Jacque Anquetil's 1962 Tour de France Winning Bike

Sunday, December 11, 2011

The Big Bummer

Ride 163 started mundanely enough -- Brian and I met at Domingo Peet's, rode up Tunnel, and headed south on Skyline.  It was foggy and chilly.  I dressed barely adequately, feeling comfortable and sweaty on climbs and slightly chilly on descents.  As we kept riding south on Skyline, we began chatting about riding off road.  One thing led to another and we decided to take the dirt trail from the staging area at the end of Skyline and ride east around Lake Chabot toward Redwood.  The trail started as a fire road.  I was very happy with my Llewellyn's 32mm underinflated tires.  Traction and comfort were great.  Short drops, followed steep climbs.  Mountain bikers gave us weird looks as they saw out bikes.  The weather was improving.  Lake views were wonderful.  My first extended off-road ride was fun, exciting, and challenging.

We descended to the lake and turned north in search of a lakeside campground at the end of Maciel Road, two miles west of Redwood.  We ignored no bicycles signs.  The trail narrowed into a singletrack that climbed the hillside.  The hill was on my left, a precipice was on my right.  I rode reasonably confidently and comfortably, trying not to think about the starboard abyss.  I wasn't shy about unclipping often to get around tight hairpins and roots protruding into the trail.  With four days of Santa Ana winds last week, the trail was strewn with eucalyptus leaves and acorns, twigs, and rocks.  On one climb, I rode over a long and squiggly branch.  It kicked up into my wheel, the wheel took it to the rear derailleur, where it became lodged.  The rear derailleur rotated backward and exploded.  Derailleur hanger bent inward.  I could not run the chain through the derailleur.  It did not occur to me until now that I could have shortened the chain and bypassed the rear derailleur.  This wouldn't have  been easy without an 11-speed Campy chain tool anyway.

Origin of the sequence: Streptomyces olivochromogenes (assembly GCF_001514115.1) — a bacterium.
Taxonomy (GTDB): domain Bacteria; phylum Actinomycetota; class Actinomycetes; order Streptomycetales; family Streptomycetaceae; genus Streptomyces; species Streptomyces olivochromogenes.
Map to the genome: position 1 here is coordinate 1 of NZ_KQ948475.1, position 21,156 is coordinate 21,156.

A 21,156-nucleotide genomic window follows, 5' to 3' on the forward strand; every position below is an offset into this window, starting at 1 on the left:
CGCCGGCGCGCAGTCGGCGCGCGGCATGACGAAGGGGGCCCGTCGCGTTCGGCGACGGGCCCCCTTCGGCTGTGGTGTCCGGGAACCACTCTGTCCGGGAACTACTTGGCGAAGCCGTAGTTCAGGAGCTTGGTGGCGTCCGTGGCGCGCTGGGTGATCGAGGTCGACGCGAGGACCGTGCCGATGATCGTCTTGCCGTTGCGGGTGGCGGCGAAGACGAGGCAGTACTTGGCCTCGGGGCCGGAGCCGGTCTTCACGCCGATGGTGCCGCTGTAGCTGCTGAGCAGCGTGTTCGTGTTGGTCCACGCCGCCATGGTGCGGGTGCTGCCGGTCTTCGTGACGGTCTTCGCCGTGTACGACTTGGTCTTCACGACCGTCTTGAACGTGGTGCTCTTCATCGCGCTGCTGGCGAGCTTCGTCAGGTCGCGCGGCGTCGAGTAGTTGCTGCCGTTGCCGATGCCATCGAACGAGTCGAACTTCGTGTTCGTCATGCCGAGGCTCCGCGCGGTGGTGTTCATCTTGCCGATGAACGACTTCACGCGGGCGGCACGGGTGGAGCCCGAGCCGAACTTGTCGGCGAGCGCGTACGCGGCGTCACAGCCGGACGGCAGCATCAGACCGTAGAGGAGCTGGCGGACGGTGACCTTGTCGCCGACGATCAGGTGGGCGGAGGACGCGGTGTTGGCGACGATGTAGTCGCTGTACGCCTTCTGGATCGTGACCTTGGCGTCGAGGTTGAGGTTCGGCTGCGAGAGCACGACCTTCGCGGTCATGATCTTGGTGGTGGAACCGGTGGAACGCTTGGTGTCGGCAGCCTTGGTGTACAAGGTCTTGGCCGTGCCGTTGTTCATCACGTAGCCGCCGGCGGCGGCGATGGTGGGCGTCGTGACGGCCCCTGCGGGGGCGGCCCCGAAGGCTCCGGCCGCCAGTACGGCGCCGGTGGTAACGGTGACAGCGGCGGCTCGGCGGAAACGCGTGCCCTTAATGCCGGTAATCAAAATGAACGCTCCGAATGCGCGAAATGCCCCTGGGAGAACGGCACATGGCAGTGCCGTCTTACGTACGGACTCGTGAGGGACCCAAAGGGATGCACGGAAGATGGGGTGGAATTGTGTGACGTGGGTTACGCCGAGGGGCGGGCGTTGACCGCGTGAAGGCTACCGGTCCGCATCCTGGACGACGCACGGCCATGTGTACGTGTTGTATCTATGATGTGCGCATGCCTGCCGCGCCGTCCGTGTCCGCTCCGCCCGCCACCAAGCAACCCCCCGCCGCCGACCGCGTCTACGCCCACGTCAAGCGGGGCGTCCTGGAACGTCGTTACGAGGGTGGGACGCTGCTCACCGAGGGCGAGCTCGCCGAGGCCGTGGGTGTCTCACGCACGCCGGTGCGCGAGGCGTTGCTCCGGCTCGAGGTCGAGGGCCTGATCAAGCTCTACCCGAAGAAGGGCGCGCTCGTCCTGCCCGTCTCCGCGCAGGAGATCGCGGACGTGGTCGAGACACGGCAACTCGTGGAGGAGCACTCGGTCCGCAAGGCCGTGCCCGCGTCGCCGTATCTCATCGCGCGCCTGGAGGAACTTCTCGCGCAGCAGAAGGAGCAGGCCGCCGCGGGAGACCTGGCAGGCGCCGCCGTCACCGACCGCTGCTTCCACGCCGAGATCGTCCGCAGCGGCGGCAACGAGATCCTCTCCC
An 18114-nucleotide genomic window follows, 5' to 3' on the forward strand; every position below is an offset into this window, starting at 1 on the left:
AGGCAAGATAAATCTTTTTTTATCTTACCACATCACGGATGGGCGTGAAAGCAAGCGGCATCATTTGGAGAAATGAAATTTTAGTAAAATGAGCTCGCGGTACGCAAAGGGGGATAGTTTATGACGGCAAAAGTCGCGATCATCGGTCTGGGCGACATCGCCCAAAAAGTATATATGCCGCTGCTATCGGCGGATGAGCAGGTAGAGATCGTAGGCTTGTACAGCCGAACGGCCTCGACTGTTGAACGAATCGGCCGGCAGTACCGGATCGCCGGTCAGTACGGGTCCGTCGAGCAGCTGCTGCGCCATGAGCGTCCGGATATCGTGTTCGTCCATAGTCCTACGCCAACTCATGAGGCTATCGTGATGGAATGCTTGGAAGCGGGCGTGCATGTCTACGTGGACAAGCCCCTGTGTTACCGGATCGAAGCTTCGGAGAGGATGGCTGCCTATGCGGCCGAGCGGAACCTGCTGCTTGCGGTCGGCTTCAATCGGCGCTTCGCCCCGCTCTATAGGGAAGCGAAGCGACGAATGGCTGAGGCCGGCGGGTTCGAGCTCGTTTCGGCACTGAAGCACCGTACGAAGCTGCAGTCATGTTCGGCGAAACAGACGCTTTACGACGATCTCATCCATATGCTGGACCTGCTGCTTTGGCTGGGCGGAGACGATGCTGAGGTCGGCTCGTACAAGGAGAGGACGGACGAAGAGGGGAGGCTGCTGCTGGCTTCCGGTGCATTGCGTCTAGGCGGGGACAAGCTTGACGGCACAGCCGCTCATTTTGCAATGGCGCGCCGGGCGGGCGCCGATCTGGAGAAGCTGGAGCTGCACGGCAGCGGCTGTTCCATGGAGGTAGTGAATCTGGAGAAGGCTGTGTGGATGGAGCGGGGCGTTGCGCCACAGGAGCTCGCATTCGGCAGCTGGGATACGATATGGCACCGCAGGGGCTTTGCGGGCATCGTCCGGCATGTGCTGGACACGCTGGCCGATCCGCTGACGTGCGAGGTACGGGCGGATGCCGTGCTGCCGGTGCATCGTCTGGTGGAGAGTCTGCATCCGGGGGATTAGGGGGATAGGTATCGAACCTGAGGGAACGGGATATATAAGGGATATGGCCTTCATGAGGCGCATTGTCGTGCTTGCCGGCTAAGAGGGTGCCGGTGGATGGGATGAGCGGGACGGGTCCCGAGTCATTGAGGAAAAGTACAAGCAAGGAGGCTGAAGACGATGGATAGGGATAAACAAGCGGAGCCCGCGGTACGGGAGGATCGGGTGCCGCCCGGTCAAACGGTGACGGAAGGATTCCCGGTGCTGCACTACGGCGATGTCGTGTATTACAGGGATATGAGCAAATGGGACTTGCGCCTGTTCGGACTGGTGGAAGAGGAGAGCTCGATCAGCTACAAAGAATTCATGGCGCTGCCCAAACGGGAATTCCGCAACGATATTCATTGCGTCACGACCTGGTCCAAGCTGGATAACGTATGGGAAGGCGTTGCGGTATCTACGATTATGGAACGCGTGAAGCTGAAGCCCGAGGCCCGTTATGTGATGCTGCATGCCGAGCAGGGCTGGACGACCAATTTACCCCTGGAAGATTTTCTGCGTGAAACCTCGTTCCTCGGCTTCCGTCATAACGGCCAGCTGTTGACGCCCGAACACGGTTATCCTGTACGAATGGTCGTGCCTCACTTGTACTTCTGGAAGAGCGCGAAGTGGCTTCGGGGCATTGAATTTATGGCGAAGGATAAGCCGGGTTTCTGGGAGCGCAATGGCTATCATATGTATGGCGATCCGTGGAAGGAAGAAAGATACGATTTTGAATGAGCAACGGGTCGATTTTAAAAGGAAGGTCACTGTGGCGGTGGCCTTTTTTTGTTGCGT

Brian came back toward me and was impressed with the damage.  I walked, he rode.  On downhills I remounted and coasted.  On flats, I had my right foot in the pedal and pawed the ground with my left as if skateboarding or riding a scooter.  This was surprisingly effective and I covered the ground reasonably well.  I was in a good mood.  This was an adventure, derailleur straightening is a simple repair, and I was motivated to go on more off-road rides.  We reached the campground in half an hour to 45 minutes.  There, we called Jessica for a ride and I started on Maciel, making my way toward Redwood; again, walking on uphills and coasting on descents.  Made a pretty good time, reaching Redwood by 9:20.  Jessica arrived about 10 minutes later.

At 11:00, I took the bike to a shop to have the derailleur hanger straightened.  The mechanic took a look at the bike and shook his head.  The hanger bent inward and rotated backward, as it had been pulled back.  They can bend it back out, but not forward.  Oh, and when the chain folded inward, it gouged and dented the right chain stay.  My face fell.  It's 5:04 p.m. as I type this, which means I've been really bummed for about six hours.  Bottom line: I'll need a new chain stay, a new derailleur hanger, and the rear end will have to be repainted.  Considering the frame builder is in Australia, this will take time and air freight is incredibly expensive, I may have to have it repaired locally.  And yeah, they say it'll be as good as new and functionally it may be, but...

At least I have other bikes to ride, though I wouldn't take off road my bikes that have clearance for only 25mm tires.


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